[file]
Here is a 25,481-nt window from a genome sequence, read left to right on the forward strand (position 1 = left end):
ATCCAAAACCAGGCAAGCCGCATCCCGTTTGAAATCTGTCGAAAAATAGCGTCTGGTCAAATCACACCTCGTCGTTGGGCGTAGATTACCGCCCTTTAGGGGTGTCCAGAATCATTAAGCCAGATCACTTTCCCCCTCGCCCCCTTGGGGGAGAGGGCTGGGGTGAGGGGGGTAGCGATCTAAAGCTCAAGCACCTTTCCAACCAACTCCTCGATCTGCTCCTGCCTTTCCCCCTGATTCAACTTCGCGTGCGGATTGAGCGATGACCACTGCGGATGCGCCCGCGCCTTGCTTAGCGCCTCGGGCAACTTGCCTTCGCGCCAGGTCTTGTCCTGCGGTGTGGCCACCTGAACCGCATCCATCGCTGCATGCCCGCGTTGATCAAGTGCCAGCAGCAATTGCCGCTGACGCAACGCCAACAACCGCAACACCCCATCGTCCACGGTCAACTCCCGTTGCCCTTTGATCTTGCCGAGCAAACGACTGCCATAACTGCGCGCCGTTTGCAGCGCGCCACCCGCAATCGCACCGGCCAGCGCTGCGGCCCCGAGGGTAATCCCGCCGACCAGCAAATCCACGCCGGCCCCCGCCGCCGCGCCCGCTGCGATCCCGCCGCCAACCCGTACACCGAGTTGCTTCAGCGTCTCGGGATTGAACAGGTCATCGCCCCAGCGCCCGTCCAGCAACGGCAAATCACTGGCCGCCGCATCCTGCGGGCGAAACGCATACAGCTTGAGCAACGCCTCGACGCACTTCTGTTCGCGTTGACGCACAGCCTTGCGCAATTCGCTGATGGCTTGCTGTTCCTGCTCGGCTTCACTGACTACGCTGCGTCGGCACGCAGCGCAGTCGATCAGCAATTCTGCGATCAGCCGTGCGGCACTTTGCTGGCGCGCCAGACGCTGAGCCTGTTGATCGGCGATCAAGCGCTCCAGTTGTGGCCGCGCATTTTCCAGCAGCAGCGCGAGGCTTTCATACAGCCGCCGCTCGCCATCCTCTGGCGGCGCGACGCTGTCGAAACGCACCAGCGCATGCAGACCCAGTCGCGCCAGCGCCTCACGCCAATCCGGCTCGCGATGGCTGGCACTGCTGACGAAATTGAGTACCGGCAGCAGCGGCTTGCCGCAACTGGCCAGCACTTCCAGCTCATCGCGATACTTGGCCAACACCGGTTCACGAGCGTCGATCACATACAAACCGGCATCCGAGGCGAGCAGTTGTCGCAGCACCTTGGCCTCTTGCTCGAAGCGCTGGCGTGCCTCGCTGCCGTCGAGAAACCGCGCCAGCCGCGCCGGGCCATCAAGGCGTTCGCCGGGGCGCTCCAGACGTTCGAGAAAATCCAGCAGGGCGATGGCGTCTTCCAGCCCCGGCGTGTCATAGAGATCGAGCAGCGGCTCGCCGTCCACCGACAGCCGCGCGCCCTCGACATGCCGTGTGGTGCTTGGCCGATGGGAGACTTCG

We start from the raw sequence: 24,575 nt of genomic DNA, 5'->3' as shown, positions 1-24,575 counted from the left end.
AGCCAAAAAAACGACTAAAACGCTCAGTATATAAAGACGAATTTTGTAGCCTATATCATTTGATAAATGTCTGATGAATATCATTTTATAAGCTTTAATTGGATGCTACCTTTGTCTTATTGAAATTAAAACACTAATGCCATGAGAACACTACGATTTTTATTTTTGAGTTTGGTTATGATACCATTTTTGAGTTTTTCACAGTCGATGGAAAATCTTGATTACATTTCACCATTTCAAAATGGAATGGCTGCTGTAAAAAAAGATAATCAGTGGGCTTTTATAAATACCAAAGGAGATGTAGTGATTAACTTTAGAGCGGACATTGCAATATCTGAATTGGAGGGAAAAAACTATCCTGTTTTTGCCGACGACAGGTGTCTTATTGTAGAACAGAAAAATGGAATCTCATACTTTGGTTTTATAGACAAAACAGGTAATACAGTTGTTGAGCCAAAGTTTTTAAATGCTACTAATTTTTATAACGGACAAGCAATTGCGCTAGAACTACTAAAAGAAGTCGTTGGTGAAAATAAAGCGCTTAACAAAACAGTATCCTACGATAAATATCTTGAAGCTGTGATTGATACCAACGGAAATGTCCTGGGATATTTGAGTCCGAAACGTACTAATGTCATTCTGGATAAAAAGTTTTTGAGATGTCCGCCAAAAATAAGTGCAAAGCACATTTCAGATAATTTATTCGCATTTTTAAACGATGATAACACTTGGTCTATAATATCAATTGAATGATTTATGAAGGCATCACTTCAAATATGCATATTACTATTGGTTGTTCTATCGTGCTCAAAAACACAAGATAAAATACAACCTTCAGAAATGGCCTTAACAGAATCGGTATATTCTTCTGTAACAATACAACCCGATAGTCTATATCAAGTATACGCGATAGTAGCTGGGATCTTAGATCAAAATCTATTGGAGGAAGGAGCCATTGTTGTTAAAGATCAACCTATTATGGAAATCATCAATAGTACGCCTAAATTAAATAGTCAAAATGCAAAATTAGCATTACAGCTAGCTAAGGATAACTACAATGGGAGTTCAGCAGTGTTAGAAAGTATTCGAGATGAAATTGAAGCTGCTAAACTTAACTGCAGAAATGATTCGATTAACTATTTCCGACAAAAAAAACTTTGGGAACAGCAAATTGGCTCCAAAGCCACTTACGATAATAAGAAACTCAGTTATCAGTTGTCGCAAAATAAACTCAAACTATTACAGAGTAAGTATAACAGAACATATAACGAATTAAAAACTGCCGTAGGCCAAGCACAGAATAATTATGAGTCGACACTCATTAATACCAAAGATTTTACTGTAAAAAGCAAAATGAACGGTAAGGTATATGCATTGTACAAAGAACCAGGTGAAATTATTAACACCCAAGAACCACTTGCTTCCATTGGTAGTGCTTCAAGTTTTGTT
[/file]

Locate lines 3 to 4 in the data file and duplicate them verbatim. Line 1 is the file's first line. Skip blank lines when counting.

We start from the raw sequence: 24,575 nt of genomic DNA, 5'->3' as shown, positions 1-24,575 counted from the left end.
AGCCAAAAAAACGACTAAAACGCTCAGTATATAAAGACGAATTTTGTAGCCTATATCATTTGATAAATGTCTGATGAATATCATTTTATAAGCTTTAATTGGATGCTACCTTTGTCTTATTGAAATTAAAACACTAATGCCATGAGAACACTACGATTTTTATTTTTGAGTTTGGTTATGATACCATTTTTGAGTTTTTCACAGTCGATGGAAAATCTTGATTACATTTCACCATTTCAAAATGGAATGGCTGCTGTAAAAAAAGATAATCAGTGGGCTTTTATAAATACCAAAGGAGATGTAGTGATTAACTTTAGAGCGGACATTGCAATATCTGAATTGGAGGGAAAAAACTATCCTGTTTTTGCCGACGACAGGTGTCTTATTGTAGAACAGAAAAATGGAATCTCATACTTTGGTTTTATAGACAAAACAGGTAATACAGTTGTTGAGCCAAAGTTTTTAAATGCTACTAATTTTTATAACGGACAAGCAATTGCGCTAGAACTACTAAAAGAAGTCGTTGGTGAAAATAAAGCGCTTAACAAAACAGTATCCTACGATAAATATCTTGAAGCTGTGATTGATACCAACGGAAATGTCCTGGGATATTTGAGTCCGAAACGTACTAATGTCATTCTGGATAAAAAGTTTTTGAGATGTCCGCCAAAAATAAGTGCAAAGCACATTTCAGATAATTTATTCGCATTTTTAAACGATGATAACACTTGGTCTATAATATCAATTGAATGATTTATGAAGGCATCACTTCAAATATGCATATTACTATTGGTTGTTCTATCGTGCTCAAAAACACAAGATAAAATACAACCTTCAGAAATGGCCTTAACAGAATCGGTATATTCTTCTGTAACAATACAACCCGATAGTCTATATCAAGTATACGCGATAGTAGCTGGGATCTTAGATCAAAATCTATTGGAGGAAGGAGCCATTGTTGTTAAAGATCAACCTATTATGGAAATCATCAATAGTACGCCTAAATTAAATAGTCAAAATGCAAAATTAGCATTACAGCTAGCTAAGGATAACTACAATGGGAGTTCAGCAGTGTTAGAAAGTATTCGAGATGAAATTGAAGCTGCTAAACTTAACTGCAGAAATGATTCGATTAACTATTTCCGACAAAAAAAACTTTGGGAACAGCAAATTGGCTCCAAAGCCACTTACGATAATAAGAAACTCAGTTATCAGTTGTCGCAAAATAAACTCAAACTATTACAGAGTAAGTATAACAGAACATATAACGAATTAAAAACTGCCGTAGGCCAAGCACAGAATAATTATGAGTCGACACTCATTAATACCAAAGATTTTACTGTAAAAAGCAAAATGAACGGTAAGGTATATGCATTGTACAAAGAACCAGGTGAAATTATTAACACCCAAGAACCACTTGCTTCCATTGGTAGTGCTTCAAGTTTTGTT